Whistleblower FAQs

The team at Robbins LLP is here to answer your questions about antitrust class action suits. Contact us today with any antitrust questions.

A whistleblower is someone who comes forward to provide information they have about a grave wrongdoing. To be a whistleblower, you must have evidence of misconduct. In fact, to be a whistleblower you:


  • Do not have to work for or be a former employee of the company engaged in the misconduct
  • Do not have to have witnessed the misconduct yourself or have evidence of the misconduct
  • Need not be an American citizen or resident
  • May have been involved in the misconduct
  • May be a corporate competitor

Any consumer, entity, or company harmed by a violation of antitrust laws can bring an antitrust lawsuit. If the court determines that a larger group of consumers shares the same claims, it will allow the case to proceed as a class action on behalf of all similarly injured consumers.

Certain whistleblower reward programs allow for anonymous filings if the whistleblower is represented by a licensed attorney – the attorney applies on behalf of the whistleblower. Whether a whistleblower can remain anonymous depends on the particular whistleblowing program and how the case proceeds. Some programs afford confidentiality for whistleblowers; however, if the government is forced to litigate the underlying violation, the whistleblower’s identity may need to be revealed.

While whistleblower laws vary, most require three things of a whistleblower to qualify as such:

  • A whistleblower must voluntarily provide their information to the government.
  • A whistleblower must provide original information about the misconduct, i.e., information not already known by the government.
  • A whistleblower’s information must contribute to the success of an enforcement action.

Several U.S. laws offer whistleblowers monetary rewards for reporting fraud and financial misconduct that leads to a successful enforcement action. The process for obtaining a whistleblower reward and the amount depend upon the law under which the whistleblower case is brought. However, consistent among the laws, is that for a whistleblower to receive an award, the government must obtain a certain amount of money in the enforcement action.


In addition to a whistleblower reward, U.S. laws offer additional relief for whistleblowers, including:

  • protections from retaliation, which can include a change in job duties, harassment, and termination
  • punitive damages for the reckless or callous disregard for the whistleblower’s rights
  • reinstatement of a position
  • back pay for lost wages and benefits
  • compensatory or special damages for non-economic harm that resulted from retaliation
  • damages for lost future earnings

No. A whistleblower is not required to report misconduct internally before filing a claim with the government. Whether a whistleblower chooses to report internally is a personal decision that should be considered carefully.  


Many companies have procedures for investigating and addressing whistleblowers’ concerns. If you do not attempt this less formal process of correcting the wrongdoing, you’ll never know if reporting internally would have resulted in a more timely resolution of the problem. Internal reporting can also build credibility with the government by showing the whistleblower sincerely wants to solve the problem. In some instances, internal whistleblowing may cause a company to voluntarily report its misconduct to the government to minimize the consequences of a whistleblower bringing the information forward.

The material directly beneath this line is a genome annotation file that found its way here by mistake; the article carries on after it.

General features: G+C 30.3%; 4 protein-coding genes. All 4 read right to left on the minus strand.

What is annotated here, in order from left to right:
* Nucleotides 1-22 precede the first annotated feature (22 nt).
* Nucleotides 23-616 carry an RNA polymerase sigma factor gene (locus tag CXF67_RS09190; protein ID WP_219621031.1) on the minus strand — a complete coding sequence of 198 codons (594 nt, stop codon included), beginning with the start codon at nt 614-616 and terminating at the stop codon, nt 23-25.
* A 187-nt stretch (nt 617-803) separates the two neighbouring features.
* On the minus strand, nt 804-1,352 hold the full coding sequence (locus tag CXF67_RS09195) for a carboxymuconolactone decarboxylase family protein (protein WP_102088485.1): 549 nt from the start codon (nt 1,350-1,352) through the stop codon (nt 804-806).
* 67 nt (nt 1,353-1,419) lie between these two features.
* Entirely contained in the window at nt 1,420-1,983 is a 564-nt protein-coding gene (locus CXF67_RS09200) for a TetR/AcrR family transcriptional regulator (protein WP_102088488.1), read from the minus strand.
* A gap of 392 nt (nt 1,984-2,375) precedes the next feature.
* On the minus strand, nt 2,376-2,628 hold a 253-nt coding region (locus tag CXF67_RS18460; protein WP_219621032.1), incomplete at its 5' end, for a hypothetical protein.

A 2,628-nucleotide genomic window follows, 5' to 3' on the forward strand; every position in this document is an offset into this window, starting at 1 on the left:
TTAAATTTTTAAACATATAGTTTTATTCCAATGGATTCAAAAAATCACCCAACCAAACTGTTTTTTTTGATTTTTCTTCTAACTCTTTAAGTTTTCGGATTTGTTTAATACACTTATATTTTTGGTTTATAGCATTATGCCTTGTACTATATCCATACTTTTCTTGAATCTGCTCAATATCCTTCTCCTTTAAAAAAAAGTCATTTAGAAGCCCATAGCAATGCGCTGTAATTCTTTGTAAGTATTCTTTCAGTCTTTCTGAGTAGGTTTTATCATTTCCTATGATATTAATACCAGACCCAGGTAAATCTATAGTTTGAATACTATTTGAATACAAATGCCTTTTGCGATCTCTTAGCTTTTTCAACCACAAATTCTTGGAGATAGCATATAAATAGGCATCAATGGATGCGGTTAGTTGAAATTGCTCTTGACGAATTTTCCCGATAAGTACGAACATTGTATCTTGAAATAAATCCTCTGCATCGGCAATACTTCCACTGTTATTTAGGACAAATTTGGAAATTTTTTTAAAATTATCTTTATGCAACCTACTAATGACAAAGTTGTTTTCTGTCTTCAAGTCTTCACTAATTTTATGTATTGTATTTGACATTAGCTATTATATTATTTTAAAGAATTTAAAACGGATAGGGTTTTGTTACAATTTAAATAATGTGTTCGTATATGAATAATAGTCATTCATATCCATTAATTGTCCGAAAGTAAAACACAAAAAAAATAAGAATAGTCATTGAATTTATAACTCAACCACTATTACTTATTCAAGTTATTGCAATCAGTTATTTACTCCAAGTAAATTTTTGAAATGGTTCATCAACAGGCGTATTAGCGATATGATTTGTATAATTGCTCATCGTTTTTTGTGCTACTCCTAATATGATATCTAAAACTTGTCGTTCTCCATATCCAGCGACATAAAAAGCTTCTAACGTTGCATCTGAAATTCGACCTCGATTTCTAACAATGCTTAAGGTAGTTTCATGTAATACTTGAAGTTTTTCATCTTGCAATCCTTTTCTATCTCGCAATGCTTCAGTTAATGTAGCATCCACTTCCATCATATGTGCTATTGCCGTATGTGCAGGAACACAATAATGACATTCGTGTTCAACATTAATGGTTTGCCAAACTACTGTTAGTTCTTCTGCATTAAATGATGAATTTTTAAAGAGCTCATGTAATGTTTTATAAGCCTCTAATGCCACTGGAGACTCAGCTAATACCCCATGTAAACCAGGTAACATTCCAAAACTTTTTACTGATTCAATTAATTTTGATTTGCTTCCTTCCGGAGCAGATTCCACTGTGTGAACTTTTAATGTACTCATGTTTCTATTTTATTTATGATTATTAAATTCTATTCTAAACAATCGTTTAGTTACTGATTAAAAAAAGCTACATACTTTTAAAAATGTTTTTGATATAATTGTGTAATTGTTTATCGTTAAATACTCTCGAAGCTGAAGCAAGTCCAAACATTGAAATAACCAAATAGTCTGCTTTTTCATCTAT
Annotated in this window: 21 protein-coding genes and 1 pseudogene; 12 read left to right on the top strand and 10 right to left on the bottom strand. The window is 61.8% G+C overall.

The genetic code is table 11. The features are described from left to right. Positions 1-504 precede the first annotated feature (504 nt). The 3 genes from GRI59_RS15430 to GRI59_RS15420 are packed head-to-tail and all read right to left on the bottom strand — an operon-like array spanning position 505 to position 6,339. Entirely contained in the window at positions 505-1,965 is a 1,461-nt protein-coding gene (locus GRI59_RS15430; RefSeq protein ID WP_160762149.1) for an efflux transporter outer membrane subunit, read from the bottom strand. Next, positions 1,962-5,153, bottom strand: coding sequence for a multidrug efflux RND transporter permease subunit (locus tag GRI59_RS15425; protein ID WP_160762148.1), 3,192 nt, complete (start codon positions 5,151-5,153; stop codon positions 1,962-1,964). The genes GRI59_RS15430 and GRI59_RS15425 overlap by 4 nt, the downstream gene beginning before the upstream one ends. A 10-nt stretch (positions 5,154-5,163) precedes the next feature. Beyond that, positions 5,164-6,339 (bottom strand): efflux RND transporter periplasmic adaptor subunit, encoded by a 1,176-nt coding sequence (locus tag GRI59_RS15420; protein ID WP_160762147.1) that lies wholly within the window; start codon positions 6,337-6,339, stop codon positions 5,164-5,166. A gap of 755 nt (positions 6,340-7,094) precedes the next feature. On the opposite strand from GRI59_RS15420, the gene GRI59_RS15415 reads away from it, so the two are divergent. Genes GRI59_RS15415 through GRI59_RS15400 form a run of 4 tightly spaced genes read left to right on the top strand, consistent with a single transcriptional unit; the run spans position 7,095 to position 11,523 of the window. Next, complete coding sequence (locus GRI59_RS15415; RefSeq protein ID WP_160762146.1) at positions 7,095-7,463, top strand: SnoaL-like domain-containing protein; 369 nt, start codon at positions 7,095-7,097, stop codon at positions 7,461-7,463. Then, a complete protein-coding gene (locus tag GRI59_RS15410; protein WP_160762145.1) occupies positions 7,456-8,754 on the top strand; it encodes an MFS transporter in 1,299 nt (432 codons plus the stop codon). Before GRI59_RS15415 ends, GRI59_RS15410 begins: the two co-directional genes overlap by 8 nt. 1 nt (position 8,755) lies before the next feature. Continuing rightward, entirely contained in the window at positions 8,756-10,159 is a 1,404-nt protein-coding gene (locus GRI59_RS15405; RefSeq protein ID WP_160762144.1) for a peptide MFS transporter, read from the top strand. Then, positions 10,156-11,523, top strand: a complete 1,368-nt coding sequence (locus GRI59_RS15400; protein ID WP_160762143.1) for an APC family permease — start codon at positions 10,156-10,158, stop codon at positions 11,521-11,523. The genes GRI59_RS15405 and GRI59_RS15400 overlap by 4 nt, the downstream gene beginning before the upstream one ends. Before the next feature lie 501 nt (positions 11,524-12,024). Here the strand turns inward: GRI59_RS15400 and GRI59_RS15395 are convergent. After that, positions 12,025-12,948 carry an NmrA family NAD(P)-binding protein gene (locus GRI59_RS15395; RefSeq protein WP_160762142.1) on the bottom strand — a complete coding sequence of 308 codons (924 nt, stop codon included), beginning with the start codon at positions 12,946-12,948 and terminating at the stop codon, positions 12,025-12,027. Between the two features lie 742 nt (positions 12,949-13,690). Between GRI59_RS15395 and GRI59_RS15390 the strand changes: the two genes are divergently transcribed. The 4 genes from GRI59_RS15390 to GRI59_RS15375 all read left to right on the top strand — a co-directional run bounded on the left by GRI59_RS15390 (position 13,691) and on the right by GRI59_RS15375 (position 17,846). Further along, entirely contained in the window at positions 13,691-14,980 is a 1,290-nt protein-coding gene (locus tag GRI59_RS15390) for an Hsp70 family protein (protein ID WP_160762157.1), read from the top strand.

However, reporting internally can be problematic, especially if your employer does not offer a legitimate reporting system. Whistleblowers risk retaliation when reporting internally. Internal reports may lead to the concealment or destruction of evidence. And, whistleblowers who report internally may have difficulty maintaining anonymity.

You are not automatically excluded from being a whistleblower if you participated in the wrongdoing, particularly if you participated unknowingly or at the direction of a supervisor. A whistleblower who was an active participant in the fraud may receive a reduced reward if their participation was substantial, but a whistleblower will only be barred from receiving a reward when the whistleblower planned or initiated the fraud, or is convicted of a crime stemming from the wrongful conduct.

A whistleblower case can take many years. The length of time depends upon a number of factors, including the extent of the information provided, the number of cases the government is handling and other factors impacting the government’s ability to conduct its investigation, and whether the government determines to bring a formal action against the company accused of the misconduct, to name a few.

No. Whistleblower plaintiffs in actions brought by Robbins LLP are not responsible for paying attorneys’ fees or expenses. All costs and expenses of the litigation are advanced by Robbins LLP. In fact, may whistleblower programs pay whistleblowers for coming forward. Robbins LLP will only recover its fees and costs – paid for by defendants – if we are successful in obtaining a judgment against the entity or company committing the wrongdoing.

Having information at your fingertips is easier than ever. Enroll in Robbins LLP’s free investment monitoring service, Stock Watch, for notifications of corporate misconduct impacting the value of your investments, advice on how to hold corporate officers and directors accountable for their misconduct, and to receive information about class action settlements. 

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